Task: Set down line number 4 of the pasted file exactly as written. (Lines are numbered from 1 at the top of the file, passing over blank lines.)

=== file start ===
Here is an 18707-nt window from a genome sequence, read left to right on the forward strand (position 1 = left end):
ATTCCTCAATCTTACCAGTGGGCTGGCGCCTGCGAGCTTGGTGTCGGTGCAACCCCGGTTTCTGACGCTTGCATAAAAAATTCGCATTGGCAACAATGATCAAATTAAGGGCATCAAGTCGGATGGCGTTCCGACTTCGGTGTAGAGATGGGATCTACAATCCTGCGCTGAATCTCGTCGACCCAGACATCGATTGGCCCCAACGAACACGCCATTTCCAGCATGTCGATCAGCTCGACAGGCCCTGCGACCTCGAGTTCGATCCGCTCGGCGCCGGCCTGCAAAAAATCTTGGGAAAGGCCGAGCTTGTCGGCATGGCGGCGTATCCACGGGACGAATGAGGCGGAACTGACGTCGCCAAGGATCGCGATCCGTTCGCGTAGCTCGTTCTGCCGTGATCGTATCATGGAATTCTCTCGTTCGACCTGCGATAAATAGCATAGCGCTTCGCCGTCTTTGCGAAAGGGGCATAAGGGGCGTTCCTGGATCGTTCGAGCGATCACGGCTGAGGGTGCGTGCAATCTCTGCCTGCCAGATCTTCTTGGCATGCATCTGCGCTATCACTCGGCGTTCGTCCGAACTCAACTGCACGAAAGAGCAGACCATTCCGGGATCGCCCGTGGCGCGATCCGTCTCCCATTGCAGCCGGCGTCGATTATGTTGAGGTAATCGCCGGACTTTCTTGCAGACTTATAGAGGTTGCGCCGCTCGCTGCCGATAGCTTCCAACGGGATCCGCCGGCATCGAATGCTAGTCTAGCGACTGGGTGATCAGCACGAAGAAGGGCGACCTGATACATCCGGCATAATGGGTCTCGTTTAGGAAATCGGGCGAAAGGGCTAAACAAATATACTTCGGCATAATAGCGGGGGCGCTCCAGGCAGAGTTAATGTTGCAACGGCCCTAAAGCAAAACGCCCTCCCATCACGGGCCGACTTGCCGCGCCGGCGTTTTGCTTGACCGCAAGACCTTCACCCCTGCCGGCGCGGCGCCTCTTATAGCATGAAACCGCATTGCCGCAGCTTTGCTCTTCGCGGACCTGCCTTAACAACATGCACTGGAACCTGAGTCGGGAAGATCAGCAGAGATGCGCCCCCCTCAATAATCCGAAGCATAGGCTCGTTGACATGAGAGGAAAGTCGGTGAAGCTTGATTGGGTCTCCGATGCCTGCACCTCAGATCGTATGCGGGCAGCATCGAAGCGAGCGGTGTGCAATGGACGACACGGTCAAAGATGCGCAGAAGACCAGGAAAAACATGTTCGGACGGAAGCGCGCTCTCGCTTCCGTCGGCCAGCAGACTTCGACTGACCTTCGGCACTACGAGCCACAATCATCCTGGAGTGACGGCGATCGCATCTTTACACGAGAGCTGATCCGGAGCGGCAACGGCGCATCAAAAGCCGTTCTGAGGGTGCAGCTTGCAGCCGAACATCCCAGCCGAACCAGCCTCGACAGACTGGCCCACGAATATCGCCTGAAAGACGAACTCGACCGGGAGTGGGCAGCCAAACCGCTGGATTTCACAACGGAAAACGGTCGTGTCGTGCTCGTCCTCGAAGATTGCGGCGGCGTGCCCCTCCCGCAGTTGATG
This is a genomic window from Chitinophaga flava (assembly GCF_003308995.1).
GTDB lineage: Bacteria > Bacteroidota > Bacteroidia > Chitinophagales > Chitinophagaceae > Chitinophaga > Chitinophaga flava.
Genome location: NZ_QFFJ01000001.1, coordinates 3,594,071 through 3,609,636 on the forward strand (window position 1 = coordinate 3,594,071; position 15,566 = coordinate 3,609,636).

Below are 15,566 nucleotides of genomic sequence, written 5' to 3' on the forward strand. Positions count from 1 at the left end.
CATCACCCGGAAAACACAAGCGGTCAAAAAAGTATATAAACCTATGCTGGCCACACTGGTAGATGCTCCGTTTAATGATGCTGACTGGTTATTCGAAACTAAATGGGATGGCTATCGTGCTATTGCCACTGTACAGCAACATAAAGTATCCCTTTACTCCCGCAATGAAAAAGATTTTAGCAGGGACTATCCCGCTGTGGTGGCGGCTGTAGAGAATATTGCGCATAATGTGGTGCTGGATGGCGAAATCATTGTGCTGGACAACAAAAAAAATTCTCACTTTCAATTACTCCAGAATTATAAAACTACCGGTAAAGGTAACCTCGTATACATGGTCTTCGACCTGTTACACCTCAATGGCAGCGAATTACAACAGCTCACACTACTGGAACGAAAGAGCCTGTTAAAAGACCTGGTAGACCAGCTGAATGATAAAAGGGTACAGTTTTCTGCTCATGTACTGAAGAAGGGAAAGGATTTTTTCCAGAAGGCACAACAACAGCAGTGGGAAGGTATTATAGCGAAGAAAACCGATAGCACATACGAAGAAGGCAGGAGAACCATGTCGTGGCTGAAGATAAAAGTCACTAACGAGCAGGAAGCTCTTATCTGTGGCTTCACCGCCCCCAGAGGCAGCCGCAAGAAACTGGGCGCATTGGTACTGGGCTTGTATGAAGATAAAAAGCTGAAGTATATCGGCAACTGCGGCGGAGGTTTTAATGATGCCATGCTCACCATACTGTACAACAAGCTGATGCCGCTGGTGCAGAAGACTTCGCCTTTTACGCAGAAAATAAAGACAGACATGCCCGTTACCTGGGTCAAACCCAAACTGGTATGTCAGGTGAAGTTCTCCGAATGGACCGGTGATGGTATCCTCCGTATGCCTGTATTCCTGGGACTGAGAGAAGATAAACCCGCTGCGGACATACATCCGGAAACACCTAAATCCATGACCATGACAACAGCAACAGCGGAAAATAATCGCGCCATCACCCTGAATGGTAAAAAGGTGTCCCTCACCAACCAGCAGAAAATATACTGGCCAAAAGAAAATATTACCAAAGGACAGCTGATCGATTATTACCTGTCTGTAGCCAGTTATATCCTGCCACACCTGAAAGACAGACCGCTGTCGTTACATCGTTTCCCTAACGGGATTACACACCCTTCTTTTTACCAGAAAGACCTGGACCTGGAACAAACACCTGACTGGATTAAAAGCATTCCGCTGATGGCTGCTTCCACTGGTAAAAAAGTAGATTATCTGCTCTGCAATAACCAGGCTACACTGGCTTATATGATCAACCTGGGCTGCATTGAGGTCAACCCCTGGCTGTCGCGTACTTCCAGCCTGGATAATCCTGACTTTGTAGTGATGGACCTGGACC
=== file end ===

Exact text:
GTDB lineage: Bacteria > Bacteroidota > Bacteroidia > Chitinophagales > Chitinophagaceae > Chitinophaga > Chitinophaga flava.